Takeaway: Wyche hosts roundtable on responding to workplace sexual harassment claims

Meliah Bowers Jefferson speaks at Wyche P.A.'s #YouToo roundtable on Feb. 20.

By Ted Gentry, attorney, Wyche P.A.

What: Wyche P.A. 2018 Ethics Roundtable — #YouToo: Legal Ethics and Responding to Sexual Harassment Reports in the Weinstein Era
When/Where: Feb. 20 at Studio 220, downtown Greenville
Who was there: Clients, colleagues, and friends of Wyche P.A.

Harvey Weinstein, Matt Lauer, Terry Richardson. All famous. All implicated in the recent focus on sexual misconduct.

#MeToo. A social media movement started in 2017 to highlight and encourage the reporting of sexual assault and harassment in the workplace.

#YouToo. An event hosted by Wyche P.A. to educate business leaders and in-house counsel on preventing harassment and responding to harassment claims. The event was moderated by Meliah Bowers Jefferson, and presenters included Wade Kolb III of Wyche; Katie Deuben, SYNNEX Corp. senior director, corporate counsel; and Camden Navarro Massingill, also of Wyche.

According to Kolb, “As many as 75 percent of incidents never result in a complaint. Surprisingly to many, complaints by men have seen a steady rise, accounting for 16.5 percent of reports in 2017.” Kolb highlighted some common sexual harassment misconceptions:

  • Harassment comes in many forms. Harassment can be verbal or nonverbal. It can be face-to-face or online. It can involve physical conduct or the display of images.
  • Both men and women can be harassers or the victims of harassment.
  • Harassment does not have to be repeated to be improper. A single incident can be enough if severe.

Kolb emphasized that employers must have policies and programs in place to inform their employees of prohibited conduct, and to give them a way to report that conduct if it occurs.

Responding to a report

When an employer receives a report of sexual misconduct, the employer must investigate swiftly and thoroughly. Massingill explained that when a report is received, “It’s essential to work with investigators to identify the most efficient and reliable way to gather relevant evidence.” She offered some other suggestions for conducting a workplace investigation:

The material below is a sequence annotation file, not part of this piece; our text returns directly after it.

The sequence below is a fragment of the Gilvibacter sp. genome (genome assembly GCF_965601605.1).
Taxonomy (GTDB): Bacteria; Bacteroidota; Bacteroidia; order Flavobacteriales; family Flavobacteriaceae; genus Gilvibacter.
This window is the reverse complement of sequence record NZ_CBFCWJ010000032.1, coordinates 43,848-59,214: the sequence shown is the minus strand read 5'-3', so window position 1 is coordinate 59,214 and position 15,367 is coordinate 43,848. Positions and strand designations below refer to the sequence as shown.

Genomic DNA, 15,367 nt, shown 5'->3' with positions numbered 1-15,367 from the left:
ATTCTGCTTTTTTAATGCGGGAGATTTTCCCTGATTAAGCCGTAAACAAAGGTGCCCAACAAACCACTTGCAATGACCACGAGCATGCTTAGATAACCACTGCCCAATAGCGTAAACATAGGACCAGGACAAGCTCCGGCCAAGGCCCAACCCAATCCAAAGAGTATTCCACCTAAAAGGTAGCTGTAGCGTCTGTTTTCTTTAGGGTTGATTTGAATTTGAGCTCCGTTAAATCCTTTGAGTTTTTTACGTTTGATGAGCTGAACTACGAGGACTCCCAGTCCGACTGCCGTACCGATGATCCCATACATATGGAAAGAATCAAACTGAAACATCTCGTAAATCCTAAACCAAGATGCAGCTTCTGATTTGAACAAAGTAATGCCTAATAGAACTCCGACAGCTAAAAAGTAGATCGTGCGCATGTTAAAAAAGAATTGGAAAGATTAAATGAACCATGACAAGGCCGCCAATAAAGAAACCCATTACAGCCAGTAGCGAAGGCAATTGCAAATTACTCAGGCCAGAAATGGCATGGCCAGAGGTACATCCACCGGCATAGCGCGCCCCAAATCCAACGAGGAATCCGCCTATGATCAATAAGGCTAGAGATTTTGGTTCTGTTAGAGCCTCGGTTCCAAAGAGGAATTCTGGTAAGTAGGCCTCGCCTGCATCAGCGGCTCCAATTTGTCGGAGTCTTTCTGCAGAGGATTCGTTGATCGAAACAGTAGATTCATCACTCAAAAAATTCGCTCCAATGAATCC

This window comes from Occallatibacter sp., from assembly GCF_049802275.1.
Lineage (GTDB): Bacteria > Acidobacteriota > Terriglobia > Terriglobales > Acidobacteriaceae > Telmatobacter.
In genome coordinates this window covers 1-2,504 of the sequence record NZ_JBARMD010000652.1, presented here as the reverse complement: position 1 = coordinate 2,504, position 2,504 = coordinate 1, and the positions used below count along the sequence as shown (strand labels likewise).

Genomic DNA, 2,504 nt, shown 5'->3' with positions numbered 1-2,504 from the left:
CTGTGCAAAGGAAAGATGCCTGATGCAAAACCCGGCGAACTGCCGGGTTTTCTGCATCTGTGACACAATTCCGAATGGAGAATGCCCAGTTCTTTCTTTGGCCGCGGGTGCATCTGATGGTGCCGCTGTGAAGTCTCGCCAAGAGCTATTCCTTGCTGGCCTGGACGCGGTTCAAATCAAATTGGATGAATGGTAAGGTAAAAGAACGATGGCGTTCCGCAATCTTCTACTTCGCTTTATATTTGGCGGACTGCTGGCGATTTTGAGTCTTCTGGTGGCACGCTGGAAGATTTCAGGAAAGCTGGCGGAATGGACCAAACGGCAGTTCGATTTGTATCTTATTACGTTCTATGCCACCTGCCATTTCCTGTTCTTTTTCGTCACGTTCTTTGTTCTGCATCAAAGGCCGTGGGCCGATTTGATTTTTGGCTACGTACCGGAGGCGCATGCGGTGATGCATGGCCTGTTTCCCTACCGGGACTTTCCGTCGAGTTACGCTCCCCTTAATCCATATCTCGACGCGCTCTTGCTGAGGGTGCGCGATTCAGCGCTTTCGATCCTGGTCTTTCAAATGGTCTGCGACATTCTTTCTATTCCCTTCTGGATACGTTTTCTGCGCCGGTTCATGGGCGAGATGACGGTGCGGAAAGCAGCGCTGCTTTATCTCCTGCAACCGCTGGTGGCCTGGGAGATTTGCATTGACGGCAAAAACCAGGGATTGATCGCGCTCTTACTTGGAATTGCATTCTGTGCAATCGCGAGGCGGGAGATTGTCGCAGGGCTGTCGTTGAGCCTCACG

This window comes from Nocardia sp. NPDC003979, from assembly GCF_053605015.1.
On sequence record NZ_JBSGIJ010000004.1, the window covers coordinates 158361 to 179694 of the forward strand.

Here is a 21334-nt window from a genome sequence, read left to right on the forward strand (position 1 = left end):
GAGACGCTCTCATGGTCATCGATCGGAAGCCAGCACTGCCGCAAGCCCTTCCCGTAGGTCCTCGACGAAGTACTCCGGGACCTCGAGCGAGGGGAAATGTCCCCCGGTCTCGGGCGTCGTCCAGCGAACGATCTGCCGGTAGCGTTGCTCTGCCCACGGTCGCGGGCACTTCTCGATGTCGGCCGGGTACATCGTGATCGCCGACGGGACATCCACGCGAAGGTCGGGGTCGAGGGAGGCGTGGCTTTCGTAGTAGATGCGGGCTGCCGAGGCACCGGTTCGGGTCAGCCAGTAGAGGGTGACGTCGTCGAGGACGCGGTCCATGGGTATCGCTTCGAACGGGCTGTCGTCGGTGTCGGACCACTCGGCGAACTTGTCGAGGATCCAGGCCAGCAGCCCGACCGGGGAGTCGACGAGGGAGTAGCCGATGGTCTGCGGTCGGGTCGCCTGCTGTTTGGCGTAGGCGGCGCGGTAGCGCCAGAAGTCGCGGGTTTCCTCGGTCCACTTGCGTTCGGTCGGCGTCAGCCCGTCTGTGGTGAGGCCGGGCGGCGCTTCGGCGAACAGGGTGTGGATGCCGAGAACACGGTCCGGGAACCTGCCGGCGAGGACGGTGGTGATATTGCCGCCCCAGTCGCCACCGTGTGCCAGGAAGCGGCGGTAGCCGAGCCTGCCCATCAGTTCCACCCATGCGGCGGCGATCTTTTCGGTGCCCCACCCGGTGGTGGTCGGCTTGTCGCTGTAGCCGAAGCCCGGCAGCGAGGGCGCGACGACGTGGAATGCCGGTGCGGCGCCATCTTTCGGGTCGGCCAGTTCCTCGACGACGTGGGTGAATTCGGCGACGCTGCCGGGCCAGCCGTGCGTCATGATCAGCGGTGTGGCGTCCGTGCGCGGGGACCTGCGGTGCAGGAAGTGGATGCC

• Promptly and thoroughly investigate every complaint; never hope the matter will just “go away.”
  • Consult with legal counsel to plan the investigation and responses.
  • Create a plan to analyze the claims.
  • Remain fair to all sides.

Panel discussion

After the presentations, Jefferson was joined for a wide-ranging, informal panel discussion among Shauna Galloway-Williams, executive director of the Julie Valentine Center, which works to stop sexual violence and child abuse; Ted Gentry of Wyche; Brian Murphy, an attorney with Stephenson and Murphy who primarily handles claims by employees; and Deuben. The panelists discussed topics such as the prevalence of harassment incidents, the impact of the #MeToo movement on societal and juror perceptions, the impacts of technology and social media on investigations, and interesting responses such as Vice President Mike Pence’s policy of never being alone in a social setting with a female employee or co-worker.

Panelists and attendees alike seemed to agree that the #MeToo movement has the potential to change the workplace. More victims may be emboldened to report misconduct. But there is reason to hope that the new climate of awareness will mean that there will be less misconduct to report.



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